It’s always best to make sure you’re downloading a legit and untampered version of your operating system you want to use. Here’s a simple three step guide to download a copy of Windows 11 directly from the Microsoft website.
Step 2) Scroll down till you Download Windows 11 Disk Image (ISO), select your language, it should then simply generate you a download link that lasts for 24 hours.
Now, you could just load that onto a USB and be on your way (using rufus to create a bootable USB drive), but maybe you want to actually verify what you’ve downloaded? Here’s how:
Download IgorWare Hasher, which basically verifies the files SHA-1, MD5 and CRC32 hashes. Using that you compare it to a known list of verified ISO’s. This time Microsoft provides these hashes right after selecting your preferred language.
Oh and for your information, “English International” is the British English version, supposedly.
So you have a .mkv file and want to maybe remove or add subtitles to your video. Back in the way you were out of luck and if you did not have the original files to re-encode again, however now with Matroska it’s a lot simpler. It’s essentially a container.
Using MKVToolNix you can simply open the container, add or remove what you like and then reproduce the container again. No need for codecs, or long rendering times. It’s GUI (graphical utility interface) based, but there are purely command-line methods as well, but I found MKVToolNix to be very simple and gets the job done.
I previously wrote a guide to download Windows 10 directly from Microsoft and also check the hashes to confirm they are original/legit copies of Windows. With Rufus you are able to do pretty much the same step, but quicker so I’ve always been thinking of writing it up. Having issues with legacy and UEFI systems not reading the bootable USB drive, I thought I can combine the two.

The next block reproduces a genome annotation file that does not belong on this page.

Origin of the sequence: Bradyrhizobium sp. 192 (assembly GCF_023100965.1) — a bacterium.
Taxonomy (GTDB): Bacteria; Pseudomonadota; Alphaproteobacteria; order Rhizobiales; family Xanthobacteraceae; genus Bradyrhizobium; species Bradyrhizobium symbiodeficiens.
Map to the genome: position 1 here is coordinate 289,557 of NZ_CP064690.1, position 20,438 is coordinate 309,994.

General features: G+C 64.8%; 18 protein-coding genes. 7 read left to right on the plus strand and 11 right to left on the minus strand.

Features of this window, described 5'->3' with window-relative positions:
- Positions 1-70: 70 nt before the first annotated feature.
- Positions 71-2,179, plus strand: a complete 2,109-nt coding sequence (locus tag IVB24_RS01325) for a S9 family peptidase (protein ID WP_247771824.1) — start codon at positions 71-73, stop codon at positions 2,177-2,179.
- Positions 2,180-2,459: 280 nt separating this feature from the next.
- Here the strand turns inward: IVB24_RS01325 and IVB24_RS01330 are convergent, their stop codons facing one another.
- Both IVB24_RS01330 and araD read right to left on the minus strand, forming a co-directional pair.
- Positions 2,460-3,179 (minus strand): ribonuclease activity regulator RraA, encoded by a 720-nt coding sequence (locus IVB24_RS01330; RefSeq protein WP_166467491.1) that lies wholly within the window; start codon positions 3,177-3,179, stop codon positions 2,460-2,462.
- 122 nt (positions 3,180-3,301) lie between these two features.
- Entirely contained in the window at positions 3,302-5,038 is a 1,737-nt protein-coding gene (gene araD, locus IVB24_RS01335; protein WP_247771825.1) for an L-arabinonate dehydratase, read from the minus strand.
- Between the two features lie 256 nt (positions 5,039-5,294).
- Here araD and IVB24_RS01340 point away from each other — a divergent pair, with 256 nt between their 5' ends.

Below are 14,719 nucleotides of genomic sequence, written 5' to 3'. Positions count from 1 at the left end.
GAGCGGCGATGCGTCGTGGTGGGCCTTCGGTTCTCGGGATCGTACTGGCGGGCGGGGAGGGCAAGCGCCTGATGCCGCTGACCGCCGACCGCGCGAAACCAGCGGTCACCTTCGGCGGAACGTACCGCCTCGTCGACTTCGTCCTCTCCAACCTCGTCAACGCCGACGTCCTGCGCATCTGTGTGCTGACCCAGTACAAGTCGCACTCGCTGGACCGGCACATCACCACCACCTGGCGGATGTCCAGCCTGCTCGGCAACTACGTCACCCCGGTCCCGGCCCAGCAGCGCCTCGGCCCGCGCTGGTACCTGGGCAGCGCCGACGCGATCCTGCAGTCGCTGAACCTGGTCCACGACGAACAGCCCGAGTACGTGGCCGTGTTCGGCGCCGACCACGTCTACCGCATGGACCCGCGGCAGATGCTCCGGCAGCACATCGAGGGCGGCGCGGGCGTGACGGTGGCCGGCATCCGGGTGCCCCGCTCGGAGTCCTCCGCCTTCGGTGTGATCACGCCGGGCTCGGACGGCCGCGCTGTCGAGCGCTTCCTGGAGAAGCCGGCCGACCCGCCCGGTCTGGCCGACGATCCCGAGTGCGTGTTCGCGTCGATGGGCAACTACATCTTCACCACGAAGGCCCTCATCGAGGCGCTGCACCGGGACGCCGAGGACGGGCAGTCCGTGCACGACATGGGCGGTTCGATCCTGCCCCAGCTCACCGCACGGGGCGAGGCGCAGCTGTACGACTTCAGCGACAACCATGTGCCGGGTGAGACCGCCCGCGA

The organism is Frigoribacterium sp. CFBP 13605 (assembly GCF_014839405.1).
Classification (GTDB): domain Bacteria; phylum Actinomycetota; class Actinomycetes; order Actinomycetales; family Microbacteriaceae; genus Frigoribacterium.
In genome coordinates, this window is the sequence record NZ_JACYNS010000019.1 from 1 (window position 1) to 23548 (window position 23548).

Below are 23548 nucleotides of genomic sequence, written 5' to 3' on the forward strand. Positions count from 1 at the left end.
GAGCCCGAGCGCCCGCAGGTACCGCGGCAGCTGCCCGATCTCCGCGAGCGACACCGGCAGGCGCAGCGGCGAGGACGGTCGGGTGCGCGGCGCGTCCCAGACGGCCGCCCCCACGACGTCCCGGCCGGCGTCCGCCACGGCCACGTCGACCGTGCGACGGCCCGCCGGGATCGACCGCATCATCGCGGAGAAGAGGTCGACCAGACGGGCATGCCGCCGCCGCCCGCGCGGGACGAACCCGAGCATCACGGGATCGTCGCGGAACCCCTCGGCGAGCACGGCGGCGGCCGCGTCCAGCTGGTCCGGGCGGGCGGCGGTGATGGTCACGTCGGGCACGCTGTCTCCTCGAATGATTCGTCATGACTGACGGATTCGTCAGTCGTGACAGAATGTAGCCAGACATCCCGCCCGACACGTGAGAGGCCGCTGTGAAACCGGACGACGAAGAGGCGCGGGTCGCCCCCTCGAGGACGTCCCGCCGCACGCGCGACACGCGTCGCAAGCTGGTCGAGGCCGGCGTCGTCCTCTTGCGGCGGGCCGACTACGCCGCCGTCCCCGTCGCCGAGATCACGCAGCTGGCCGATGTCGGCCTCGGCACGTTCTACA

There are other guides out there so I think I do not need to go into deep detail, you can always go check them out if you get stuck (links down below), however I simply wanted to point out the key things that may cause issues.
Once you start Rufus rather than selecting an ISO file (windows you’ve already got downloaded) instead use the drop down menu and click “DOWNLOAD” then literally click the “DOWNLOAD” button again so it pops up the menu to download your preferred version. Do this with the latest version of Rufus or make sure to update Rufus using the cog settings at the very bottom of the program.
After that I prefer to download via the link and save the ISO for another time. I then repeat usual process of selecting an ISO and the important parts here are now loading up the Partition scheme as “MBR” pressing ALT+E to ensure the target system is BIOS or UEFI.
I have seen people select the file system as FAT32, but if you do that with the latest windows with file sizes larger than 4gb you will have issues, because I can confirm for example in Windows 11 and also Windows 10 21H1 you will have files larger than 4 GB’s within the installation so stick to NTFS.
Started noticing scratches on some of my music CD’s and thus the question formed as to how I can backup these CD’s up in case of eventual complete failure. Yes I still have CD’s, but weirdly I don’t have a CD player anymore, just an external drive I use now and again.
Method #1 – Windows Media Player
Simply open Windows Media Player, press Alt to get the standard menu to appear and go to Tools > Options. This should bring up the Options window with various tabs of settings to go through. Look for “Rip Music”. Select your preferences, location of where the output files go and you’re done. Press Apply & OK.
After that you should see the option appear just above the track lists.
It might be greyed out due to not selecting any tracks, so after selecting the tracks you want to rip, press “Rip CD” and you’re all done.
Method #2 – Copy the Audio Disk for a 1:1, like for like copy
This method is just after one thing, exact copy of the disk. Using software such as CloneCD or ImgBurn to clone the disk and store that as a backup or clone the disk and store that as a backup, pure and simple. I have yet to fully explore and learn exact details and whether these software are indeed exact copies, however my disks still are fine so I have a bit more time, in the mean time I use the first method above and prefer to hide away the disk.
There are probably more methods I am not thinking of, if I come across any or find better software that I am satisfied with I’ll update this post. Good luck.
This browser extension quite simply generates a list of all of your open tabs in your current window with nicely formatted lines for you to copy paste to note somewhere, email or share.
All of this is in text format so you can just adjust or create the list manually and as you go. Another benefit of this is you could copy paste this to any messaging application and not worry about compatibility.